Israelis paused on Tuesday in recognition of Remembrance Day, or Memorial Day, to honor those who have died from war and terrorism, despite the political turmoil that has engulfed the country in past months.
Prime Minister Benjamin Netanyahu addressed the annual acknowledgment, that honors the 24,213 who died in service to Israel and the 4,255 terrorism victims, in a call for unity.
“Today, more than ever, on the day we remember the heroes of the nation, we must remember that we are brothers: Jews, Druze, Muslims, Bedouins, Christians, Circassians,” Netanyahu said in a speech at Israel’s national ceremony at Mount Herzl Military Cemetery in Jerusalem. “[We are] brothers in service, brothers in arms, brothers in blood.”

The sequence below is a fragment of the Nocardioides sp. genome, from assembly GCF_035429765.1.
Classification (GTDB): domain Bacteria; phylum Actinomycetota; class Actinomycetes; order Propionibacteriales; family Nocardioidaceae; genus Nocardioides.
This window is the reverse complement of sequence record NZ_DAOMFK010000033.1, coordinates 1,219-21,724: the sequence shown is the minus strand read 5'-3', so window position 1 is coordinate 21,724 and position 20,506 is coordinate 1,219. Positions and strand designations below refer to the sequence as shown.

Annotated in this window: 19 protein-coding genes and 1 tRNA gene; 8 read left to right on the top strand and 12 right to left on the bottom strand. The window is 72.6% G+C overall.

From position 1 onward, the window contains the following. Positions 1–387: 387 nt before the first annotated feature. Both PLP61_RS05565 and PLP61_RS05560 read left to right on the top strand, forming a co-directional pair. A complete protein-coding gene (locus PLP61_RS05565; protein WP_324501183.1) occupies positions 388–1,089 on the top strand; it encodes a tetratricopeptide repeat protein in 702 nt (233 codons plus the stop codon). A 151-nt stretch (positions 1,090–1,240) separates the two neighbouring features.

Netanyahu’s older brother Yonatan Netanyahu was killed during a raid in 1976 to free Israeli hostages from Entebbe, Uganda.
The day was not completely void of political disturbances as National Security Minister Itamar Ben-Gvir was met by some protesters at the Beersheba military cemetery where demonstrators held up signs and some broke into song in an effort to drown out his speech but failed.